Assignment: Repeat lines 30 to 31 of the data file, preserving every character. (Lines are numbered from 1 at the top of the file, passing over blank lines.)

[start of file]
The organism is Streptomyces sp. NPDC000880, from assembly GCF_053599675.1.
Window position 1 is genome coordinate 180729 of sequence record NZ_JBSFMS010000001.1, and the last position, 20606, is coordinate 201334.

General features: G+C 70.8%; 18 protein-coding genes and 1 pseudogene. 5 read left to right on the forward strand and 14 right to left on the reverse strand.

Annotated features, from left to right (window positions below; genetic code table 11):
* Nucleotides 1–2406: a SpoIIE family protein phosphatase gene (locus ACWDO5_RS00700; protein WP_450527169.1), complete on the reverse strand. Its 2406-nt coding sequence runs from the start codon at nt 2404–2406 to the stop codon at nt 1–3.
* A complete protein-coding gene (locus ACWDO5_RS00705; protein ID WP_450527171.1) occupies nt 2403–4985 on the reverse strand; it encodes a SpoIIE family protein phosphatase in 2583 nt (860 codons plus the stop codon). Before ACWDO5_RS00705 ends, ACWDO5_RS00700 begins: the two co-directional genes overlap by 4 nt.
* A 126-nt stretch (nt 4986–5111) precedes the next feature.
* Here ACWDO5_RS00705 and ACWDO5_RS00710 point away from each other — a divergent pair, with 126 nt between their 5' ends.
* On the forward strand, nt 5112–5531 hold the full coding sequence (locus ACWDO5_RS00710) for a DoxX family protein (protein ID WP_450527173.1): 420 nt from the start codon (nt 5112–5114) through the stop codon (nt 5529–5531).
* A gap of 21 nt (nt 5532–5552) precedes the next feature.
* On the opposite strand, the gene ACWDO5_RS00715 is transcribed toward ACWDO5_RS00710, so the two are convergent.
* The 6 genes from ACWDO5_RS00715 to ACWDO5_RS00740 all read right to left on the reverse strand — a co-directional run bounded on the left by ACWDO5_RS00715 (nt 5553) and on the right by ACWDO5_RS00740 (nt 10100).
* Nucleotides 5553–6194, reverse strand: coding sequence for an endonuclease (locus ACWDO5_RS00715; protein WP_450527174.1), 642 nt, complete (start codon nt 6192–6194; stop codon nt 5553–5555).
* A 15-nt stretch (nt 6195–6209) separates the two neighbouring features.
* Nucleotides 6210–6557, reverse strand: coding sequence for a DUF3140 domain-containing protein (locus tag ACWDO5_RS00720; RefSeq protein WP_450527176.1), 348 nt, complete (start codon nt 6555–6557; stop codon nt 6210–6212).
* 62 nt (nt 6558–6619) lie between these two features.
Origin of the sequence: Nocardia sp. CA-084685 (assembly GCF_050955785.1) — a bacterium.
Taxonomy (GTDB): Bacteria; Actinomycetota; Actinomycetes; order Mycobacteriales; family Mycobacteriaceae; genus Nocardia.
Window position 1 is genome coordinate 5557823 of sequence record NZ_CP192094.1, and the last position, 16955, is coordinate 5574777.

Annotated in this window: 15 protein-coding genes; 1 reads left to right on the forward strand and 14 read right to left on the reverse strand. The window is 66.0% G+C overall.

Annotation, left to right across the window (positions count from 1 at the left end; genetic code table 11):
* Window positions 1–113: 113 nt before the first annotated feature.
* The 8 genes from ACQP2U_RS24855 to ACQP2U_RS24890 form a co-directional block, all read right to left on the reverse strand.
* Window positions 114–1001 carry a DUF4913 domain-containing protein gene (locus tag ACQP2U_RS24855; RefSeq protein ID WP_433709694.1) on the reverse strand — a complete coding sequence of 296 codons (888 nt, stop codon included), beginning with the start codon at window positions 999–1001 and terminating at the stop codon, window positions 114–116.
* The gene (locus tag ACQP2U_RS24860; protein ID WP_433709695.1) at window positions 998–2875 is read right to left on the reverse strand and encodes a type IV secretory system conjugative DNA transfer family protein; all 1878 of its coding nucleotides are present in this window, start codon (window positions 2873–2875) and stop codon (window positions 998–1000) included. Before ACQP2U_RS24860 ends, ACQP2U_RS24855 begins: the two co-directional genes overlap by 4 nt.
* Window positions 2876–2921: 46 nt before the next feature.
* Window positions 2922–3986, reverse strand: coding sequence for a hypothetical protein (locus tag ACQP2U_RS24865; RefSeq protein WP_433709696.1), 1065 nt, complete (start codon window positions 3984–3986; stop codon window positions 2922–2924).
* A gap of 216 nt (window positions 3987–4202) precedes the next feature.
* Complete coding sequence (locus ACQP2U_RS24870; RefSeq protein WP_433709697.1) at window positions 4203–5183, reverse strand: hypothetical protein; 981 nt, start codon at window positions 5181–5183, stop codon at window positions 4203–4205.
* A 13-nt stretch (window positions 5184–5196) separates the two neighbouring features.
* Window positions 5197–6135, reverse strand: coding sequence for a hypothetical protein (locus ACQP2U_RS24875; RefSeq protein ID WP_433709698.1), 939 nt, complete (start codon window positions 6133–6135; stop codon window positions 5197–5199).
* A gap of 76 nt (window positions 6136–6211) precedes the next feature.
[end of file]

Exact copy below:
* A 13-nt stretch (window positions 5184–5196) separates the two neighbouring features.
* Window positions 5197–6135, reverse strand: coding sequence for a hypothetical protein (locus ACQP2U_RS24875; RefSeq protein ID WP_433709698.1), 939 nt, complete (start codon window positions 6133–6135; stop codon window positions 5197–5199).